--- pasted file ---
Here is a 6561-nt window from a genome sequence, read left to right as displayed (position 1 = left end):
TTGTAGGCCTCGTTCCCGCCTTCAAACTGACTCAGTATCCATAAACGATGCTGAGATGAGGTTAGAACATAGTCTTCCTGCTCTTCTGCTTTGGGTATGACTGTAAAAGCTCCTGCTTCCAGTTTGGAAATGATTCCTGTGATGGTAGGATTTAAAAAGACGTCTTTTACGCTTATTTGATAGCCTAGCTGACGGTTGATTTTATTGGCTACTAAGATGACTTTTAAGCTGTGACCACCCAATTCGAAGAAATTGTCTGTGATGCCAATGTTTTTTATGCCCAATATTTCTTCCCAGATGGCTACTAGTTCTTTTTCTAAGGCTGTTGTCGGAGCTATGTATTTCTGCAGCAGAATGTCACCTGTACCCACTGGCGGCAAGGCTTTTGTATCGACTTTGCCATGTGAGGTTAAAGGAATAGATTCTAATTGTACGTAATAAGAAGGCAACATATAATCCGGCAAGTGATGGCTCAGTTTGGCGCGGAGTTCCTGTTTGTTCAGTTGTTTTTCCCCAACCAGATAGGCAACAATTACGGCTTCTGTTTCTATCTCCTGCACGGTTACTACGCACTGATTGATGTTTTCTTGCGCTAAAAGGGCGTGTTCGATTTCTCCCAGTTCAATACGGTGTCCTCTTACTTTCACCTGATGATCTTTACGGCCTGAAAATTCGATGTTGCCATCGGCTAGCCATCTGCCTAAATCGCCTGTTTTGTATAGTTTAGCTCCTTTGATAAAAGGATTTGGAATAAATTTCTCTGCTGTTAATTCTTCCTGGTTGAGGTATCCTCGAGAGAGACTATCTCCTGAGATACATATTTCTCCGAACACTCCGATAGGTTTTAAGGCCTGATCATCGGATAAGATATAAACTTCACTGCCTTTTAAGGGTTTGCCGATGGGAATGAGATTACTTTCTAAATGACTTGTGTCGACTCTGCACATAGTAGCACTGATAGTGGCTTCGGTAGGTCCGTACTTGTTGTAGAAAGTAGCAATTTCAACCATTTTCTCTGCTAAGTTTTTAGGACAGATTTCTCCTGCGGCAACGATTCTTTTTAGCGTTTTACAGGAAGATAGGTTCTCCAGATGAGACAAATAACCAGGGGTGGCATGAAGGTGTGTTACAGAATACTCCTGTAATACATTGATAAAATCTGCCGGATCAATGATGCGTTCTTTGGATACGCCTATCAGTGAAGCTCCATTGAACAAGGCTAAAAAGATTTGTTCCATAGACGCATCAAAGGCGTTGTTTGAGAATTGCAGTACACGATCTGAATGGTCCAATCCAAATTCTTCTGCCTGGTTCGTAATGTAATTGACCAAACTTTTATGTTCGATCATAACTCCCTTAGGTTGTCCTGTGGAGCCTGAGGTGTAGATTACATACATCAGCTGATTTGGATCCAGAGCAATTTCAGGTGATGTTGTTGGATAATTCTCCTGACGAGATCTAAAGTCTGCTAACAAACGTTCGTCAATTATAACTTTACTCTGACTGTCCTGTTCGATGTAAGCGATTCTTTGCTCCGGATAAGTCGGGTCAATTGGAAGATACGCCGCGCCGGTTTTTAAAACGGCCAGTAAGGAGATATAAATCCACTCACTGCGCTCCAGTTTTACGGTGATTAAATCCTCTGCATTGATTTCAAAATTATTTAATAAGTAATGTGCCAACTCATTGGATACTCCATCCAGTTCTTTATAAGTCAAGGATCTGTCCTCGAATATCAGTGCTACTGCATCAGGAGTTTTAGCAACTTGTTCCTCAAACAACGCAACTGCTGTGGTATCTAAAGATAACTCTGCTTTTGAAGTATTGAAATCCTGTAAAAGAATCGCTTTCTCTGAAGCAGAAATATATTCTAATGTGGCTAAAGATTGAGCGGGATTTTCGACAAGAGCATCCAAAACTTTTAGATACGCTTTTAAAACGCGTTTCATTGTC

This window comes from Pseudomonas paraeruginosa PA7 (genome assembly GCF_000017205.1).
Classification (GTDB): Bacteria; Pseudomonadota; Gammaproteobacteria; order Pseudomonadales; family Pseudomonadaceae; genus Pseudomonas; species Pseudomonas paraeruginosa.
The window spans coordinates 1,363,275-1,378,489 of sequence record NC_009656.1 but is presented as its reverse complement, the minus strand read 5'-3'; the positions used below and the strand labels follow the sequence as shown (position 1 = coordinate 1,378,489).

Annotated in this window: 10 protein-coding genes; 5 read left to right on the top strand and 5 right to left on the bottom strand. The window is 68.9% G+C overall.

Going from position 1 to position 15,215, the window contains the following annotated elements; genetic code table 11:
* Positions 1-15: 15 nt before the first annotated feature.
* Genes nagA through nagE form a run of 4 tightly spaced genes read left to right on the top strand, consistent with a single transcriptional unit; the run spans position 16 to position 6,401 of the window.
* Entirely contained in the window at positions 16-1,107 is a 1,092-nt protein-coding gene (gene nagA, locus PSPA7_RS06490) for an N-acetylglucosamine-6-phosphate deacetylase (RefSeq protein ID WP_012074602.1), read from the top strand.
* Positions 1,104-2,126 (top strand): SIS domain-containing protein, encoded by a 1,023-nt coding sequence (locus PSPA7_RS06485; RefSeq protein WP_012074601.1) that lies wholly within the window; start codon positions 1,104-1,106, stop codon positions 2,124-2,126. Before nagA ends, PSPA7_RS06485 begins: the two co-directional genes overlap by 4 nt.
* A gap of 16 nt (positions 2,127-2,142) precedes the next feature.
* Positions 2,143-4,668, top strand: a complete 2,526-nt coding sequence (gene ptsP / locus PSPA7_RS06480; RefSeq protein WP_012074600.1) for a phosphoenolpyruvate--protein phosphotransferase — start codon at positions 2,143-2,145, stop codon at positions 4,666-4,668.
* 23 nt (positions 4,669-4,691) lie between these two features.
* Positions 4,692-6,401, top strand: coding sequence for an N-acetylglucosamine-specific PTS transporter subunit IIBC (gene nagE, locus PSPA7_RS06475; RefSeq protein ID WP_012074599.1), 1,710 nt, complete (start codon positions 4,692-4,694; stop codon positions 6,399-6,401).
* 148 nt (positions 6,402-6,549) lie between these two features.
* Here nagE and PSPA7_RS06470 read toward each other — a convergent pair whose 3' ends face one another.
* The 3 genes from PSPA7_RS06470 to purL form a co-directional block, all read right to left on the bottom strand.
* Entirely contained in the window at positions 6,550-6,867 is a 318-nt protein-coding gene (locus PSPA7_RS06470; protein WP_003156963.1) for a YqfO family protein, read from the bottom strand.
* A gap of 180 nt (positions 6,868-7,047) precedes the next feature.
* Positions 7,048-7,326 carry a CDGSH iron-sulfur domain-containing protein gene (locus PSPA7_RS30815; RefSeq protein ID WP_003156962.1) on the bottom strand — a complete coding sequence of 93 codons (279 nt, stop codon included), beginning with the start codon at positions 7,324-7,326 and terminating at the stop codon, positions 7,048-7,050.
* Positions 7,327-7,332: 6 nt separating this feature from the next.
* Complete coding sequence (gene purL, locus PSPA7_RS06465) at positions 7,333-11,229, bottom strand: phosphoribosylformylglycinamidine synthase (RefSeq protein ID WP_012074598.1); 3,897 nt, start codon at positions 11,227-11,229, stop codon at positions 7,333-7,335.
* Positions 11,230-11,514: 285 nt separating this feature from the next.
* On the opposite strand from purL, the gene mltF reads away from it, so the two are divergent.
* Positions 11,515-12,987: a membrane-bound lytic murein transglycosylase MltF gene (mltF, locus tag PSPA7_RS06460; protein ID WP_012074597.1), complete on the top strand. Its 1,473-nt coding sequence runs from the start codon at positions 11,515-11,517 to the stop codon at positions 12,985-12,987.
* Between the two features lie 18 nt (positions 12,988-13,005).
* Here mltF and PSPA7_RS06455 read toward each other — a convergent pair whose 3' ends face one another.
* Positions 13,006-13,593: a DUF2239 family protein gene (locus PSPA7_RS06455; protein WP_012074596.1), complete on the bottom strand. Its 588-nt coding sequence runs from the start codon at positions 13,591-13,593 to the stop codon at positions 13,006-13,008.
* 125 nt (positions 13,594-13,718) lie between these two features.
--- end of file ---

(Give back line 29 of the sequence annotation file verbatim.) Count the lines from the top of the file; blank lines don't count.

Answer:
* Positions 13,006-13,593: a DUF2239 family protein gene (locus PSPA7_RS06455; protein WP_012074596.1), complete on the bottom strand. Its 588-nt coding sequence runs from the start codon at positions 13,591-13,593 to the stop codon at positions 13,006-13,008.